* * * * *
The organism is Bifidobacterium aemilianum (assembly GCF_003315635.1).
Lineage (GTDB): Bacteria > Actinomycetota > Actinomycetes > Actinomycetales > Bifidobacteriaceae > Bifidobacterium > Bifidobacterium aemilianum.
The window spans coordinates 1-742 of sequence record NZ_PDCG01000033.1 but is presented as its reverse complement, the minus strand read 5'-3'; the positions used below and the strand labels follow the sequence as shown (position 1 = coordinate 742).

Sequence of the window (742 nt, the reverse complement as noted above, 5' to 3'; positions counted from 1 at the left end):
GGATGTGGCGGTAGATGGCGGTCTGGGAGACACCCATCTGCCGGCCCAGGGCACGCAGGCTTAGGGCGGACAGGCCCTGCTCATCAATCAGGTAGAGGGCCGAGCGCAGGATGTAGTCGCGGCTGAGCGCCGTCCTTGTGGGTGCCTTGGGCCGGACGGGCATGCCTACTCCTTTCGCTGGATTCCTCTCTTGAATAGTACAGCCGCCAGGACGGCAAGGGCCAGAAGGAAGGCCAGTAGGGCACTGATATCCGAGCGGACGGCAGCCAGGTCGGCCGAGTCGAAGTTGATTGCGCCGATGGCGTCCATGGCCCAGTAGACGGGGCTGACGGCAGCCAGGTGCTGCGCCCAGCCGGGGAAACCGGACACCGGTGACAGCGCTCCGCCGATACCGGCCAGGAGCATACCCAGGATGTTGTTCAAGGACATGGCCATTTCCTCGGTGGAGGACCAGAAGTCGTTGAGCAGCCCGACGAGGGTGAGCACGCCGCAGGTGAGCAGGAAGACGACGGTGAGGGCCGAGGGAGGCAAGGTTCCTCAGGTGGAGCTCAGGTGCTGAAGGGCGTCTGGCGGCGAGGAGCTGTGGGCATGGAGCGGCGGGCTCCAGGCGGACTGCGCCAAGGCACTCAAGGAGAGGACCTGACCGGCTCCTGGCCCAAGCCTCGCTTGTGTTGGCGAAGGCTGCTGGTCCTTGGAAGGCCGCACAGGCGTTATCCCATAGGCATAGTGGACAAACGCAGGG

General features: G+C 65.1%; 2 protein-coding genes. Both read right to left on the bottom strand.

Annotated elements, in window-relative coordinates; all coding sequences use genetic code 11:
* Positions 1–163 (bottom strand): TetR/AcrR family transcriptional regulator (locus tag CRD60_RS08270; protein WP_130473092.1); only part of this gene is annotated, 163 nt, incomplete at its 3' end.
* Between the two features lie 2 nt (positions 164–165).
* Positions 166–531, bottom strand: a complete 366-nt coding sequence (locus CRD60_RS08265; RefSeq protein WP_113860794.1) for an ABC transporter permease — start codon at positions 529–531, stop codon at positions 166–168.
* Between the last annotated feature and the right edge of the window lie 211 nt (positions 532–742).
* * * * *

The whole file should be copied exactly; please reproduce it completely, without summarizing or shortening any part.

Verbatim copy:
The organism is Bifidobacterium aemilianum (assembly GCF_003315635.1).
Lineage (GTDB): Bacteria > Actinomycetota > Actinomycetes > Actinomycetales > Bifidobacteriaceae > Bifidobacterium > Bifidobacterium aemilianum.
The window spans coordinates 1-742 of sequence record NZ_PDCG01000033.1 but is presented as its reverse complement, the minus strand read 5'-3'; the positions used below and the strand labels follow the sequence as shown (position 1 = coordinate 742).

Sequence of the window (742 nt, the reverse complement as noted above, 5' to 3'; positions counted from 1 at the left end):
GGATGTGGCGGTAGATGGCGGTCTGGGAGACACCCATCTGCCGGCCCAGGGCACGCAGGCTTAGGGCGGACAGGCCCTGCTCATCAATCAGGTAGAGGGCCGAGCGCAGGATGTAGTCGCGGCTGAGCGCCGTCCTTGTGGGTGCCTTGGGCCGGACGGGCATGCCTACTCCTTTCGCTGGATTCCTCTCTTGAATAGTACAGCCGCCAGGACGGCAAGGGCCAGAAGGAAGGCCAGTAGGGCACTGATATCCGAGCGGACGGCAGCCAGGTCGGCCGAGTCGAAGTTGATTGCGCCGATGGCGTCCATGGCCCAGTAGACGGGGCTGACGGCAGCCAGGTGCTGCGCCCAGCCGGGGAAACCGGACACCGGTGACAGCGCTCCGCCGATACCGGCCAGGAGCATACCCAGGATGTTGTTCAAGGACATGGCCATTTCCTCGGTGGAGGACCAGAAGTCGTTGAGCAGCCCGACGAGGGTGAGCACGCCGCAGGTGAGCAGGAAGACGACGGTGAGGGCCGAGGGAGGCAAGGTTCCTCAGGTGGAGCTCAGGTGCTGAAGGGCGTCTGGCGGCGAGGAGCTGTGGGCATGGAGCGGCGGGCTCCAGGCGGACTGCGCCAAGGCACTCAAGGAGAGGACCTGACCGGCTCCTGGCCCAAGCCTCGCTTGTGTTGGCGAAGGCTGCTGGTCCTTGGAAGGCCGCACAGGCGTTATCCCATAGGCATAGTGGACAAACGCAGGG

General features: G+C 65.1%; 2 protein-coding genes. Both read right to left on the bottom strand.

Annotated elements, in window-relative coordinates; all coding sequences use genetic code 11:
* Positions 1–163 (bottom strand): TetR/AcrR family transcriptional regulator (locus tag CRD60_RS08270; protein WP_130473092.1); only part of this gene is annotated, 163 nt, incomplete at its 3' end.
* Between the two features lie 2 nt (positions 164–165).
* Positions 166–531, bottom strand: a complete 366-nt coding sequence (locus CRD60_RS08265; RefSeq protein WP_113860794.1) for an ABC transporter permease — start codon at positions 529–531, stop codon at positions 166–168.
* Between the last annotated feature and the right edge of the window lie 211 nt (positions 532–742).